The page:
Everyone knows that they should back up important files and folders, but many people still don’t do it—and you know who you are. Some drives ship with backup software such as EMC Dantz’s Retrospect Express. These applications make it easy to execute a backup strategy and protect against data loss. Some desktop drives, like the Maxtor OneTouch II, go a step further by including a programmable button on the front of the drive that can initiate a backup with one press. (See Take Control of OS X Backups: Part One for more on creating backup strategies.)

Portable FireWire Hard Drives

Company Product Rating Price¹ Pros Cons
CMS Products FireWire ABS Plus for Mac, 100GB 4.0 mice $319 Can boot OS X using FireWire; includes BounceBack Professional 5 backup software²; FireWire bus-powered. No USB 2.0; no FireWire 800 port.
G-Technology G-Drive mini FW (FW 800), 60GB 4.0 mice $299 Fast; can boot OS X using FireWire; FireWire bus-powered. No USB 2.0; no FireWire 400 port; high cost per gigabyte.
Kanguru 2.5-inch Combo Quicksilver FireWire/USB 2.0, 100GB 4.0 mice $300 Can boot OS X using FireWire; FireWire bus-powered. No FireWire 800 port.
Kano Tech-nologies SureFire 800, 100GB 4.0 mice $395 Can boot OS X using FireWire; triple interface. Slow FireWire 800 speeds.
LaCie Mobile Hard Drive, Design by F.A. Porsche 7,200 rpm USB and FireWire, 60GB * 4.0 mice $240 Fast; can boot OS X using FireWire; FireWire bus-powered. No FireWire 800 port.
Other World Computing Mercury Express 2.5-inch FireWire+ USB 2.0/1.1 4,200 rpm 8MB, 60GB 4.0 mice $130 Can boot OS X using FireWire; FireWire bus-powered. No FireWire 800 port.
Other World Computing Mercury On-the-Go 5,400 rpm 8MB, 100GB 4.0 mice $250 Fast; can boot OS X using FireWire; inexpensive; FireWire bus-powered; includes carrying case. No FireWire 800 port.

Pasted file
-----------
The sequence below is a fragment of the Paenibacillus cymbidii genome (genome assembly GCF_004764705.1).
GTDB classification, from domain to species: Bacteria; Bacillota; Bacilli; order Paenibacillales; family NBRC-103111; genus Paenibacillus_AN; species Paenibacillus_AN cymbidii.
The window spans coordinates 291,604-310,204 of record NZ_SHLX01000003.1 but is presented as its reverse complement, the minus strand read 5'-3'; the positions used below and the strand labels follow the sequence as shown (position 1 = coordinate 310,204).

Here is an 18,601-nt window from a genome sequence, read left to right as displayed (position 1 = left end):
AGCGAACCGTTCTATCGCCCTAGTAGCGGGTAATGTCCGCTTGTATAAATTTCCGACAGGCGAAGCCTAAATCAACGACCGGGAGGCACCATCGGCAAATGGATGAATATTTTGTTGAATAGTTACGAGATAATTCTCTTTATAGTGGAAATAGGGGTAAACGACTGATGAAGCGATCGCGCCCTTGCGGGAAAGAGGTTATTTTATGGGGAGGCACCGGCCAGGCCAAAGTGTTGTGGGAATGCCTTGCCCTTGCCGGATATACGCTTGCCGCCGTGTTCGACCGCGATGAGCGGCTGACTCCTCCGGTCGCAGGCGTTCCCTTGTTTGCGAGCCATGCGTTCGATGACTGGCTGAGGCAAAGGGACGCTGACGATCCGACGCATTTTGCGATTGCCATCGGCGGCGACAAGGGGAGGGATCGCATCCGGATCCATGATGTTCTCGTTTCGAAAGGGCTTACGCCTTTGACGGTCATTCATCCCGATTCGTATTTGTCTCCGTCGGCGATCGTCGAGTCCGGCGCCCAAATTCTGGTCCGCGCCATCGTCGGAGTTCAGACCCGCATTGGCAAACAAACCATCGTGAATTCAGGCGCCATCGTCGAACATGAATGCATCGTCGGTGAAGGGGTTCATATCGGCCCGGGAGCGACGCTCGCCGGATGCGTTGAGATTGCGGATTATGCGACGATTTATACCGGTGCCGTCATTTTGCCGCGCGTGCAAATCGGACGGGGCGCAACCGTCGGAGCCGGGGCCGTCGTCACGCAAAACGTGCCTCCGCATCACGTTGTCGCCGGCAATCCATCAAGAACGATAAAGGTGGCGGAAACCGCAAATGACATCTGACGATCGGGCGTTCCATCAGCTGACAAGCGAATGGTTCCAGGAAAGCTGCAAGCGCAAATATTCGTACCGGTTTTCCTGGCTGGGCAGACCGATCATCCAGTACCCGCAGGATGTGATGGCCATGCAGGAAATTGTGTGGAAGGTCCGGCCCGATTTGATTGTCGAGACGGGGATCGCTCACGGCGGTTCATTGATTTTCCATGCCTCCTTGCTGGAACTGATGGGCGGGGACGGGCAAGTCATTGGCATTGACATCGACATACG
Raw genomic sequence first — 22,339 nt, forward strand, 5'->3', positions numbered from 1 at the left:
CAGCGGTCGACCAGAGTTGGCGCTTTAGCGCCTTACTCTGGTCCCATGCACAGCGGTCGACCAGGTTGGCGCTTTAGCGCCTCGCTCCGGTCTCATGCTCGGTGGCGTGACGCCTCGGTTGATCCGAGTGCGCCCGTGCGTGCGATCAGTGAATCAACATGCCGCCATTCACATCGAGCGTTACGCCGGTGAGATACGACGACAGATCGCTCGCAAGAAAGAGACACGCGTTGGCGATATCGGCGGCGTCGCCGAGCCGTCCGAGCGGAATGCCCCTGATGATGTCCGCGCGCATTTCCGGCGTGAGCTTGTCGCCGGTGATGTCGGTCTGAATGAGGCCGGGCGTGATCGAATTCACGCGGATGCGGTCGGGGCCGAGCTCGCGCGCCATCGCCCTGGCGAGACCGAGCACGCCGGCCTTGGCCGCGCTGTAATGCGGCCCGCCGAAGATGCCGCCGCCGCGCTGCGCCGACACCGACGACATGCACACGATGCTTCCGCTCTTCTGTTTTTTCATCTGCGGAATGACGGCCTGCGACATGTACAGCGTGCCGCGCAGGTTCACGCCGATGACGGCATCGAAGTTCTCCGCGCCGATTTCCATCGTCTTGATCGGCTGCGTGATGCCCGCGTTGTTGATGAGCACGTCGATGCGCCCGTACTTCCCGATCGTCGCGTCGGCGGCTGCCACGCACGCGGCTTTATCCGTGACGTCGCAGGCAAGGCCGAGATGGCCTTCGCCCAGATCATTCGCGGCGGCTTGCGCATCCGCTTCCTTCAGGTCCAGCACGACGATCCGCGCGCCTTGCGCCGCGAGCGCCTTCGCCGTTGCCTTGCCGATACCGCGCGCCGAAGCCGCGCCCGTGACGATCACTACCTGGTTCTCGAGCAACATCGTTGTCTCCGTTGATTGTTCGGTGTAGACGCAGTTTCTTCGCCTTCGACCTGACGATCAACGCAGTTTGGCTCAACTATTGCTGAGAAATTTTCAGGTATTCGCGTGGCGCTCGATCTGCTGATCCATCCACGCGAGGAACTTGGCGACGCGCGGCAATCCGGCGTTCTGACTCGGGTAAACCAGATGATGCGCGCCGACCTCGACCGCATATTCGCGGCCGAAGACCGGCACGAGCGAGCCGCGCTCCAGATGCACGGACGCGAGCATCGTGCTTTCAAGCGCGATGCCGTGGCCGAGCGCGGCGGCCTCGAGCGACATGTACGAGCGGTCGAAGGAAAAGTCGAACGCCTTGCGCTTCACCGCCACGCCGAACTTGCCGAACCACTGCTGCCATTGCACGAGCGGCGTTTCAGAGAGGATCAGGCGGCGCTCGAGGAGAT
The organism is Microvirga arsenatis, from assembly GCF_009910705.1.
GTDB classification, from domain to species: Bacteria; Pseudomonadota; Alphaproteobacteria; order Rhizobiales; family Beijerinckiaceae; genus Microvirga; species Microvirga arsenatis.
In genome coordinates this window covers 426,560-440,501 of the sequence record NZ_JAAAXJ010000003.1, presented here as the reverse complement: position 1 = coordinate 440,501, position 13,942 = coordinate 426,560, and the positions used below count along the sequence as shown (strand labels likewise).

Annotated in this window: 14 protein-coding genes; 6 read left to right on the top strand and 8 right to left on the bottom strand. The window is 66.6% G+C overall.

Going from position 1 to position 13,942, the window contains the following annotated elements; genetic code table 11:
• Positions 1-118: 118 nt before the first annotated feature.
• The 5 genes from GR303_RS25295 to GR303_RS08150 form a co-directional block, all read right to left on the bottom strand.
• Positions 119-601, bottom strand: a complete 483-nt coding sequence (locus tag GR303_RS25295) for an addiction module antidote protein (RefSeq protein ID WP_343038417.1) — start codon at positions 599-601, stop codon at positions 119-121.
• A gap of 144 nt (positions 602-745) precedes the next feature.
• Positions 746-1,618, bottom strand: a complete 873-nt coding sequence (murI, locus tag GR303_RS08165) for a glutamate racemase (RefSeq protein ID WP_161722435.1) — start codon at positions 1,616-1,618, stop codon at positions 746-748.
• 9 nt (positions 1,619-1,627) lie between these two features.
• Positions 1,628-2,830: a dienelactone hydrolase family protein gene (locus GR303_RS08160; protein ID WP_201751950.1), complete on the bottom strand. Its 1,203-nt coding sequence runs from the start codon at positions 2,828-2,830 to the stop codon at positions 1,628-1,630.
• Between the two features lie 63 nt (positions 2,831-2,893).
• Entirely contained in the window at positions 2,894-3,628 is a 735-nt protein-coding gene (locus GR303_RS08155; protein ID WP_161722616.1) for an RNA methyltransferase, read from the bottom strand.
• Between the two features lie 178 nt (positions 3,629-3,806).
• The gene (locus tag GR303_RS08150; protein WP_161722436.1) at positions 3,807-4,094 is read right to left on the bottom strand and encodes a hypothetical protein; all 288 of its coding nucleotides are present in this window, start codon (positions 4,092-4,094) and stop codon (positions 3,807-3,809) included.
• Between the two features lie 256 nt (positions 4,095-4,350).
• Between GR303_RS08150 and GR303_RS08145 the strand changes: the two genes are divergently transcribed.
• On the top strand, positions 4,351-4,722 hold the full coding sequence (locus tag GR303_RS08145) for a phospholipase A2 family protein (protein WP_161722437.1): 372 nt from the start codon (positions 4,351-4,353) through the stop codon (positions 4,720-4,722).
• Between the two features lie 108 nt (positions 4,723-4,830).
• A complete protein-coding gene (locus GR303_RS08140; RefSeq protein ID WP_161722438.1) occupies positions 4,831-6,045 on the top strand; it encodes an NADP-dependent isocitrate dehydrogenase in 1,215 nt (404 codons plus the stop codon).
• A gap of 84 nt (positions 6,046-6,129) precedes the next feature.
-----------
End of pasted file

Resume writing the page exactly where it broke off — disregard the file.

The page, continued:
Other World Computing Mercury On-the-Go 7,200 rpm 8MB, 60GB 4.0 mice $250 Fast; can boot OS X using FireWire; FireWire bus-powered; includes Retrospect Express and other utilities; includes carrying case. No FireWire 800 port; high cost per gigabyte.
SmartDisk FireLite FireWire 1394b Hard Drive, 80GB 4.0 mice $250 Can boot OS X using FireWire; FireWire bus-powered; FireWire 800 connectors; includes FireWire 800-to-400 cable. No USB 2.0; no FireWire 400 port.
US Modular Dragon Drive 2.5-inch, 20GB 3.0 mice $99 Can boot OS X using FireWire; FireWire bus-powered. Modest capacity, though other capacities are available; slow; no FireWire 800 port; high cost per gigabyte.
WiebeTech ComboGB, 60GB 4.0 mice $250 Fast; can boot OS X using FireWire; FireWire bus-powered; compact; triple interface. High cost per gigabyte.

* = Top Product. ¹All prices shown are the manufacturers’ suggested retail prices. ² Reviews , January 2005 .

How We Tested —All speeds are in minutes:seconds. We ran all tests with the FireWire drives connected to a dual-2.5GHz Power Mac G5 with Mac OS X 10.3.7 installed and 512MB of RAM. All drives were tested using FireWire 800, unless it was unavailable; in those cases, we used FireWire 400. We copied a folder containing 1GB of data from our Mac’s hard drive to the external hard drive to test the drive’s read speed. We then duplicated that file on the external drive to test both read and write speeds. We also used the drive as a scratch disk when running our low-memory Adobe Photoshop CS Suite test. This test is a set of four tasks performed on a 150MB file, with Photoshop’s memory set to 50 percent.—Macworld Lab Testing by James Galbraith and Jerry Jung

•  Complete portable drive specifications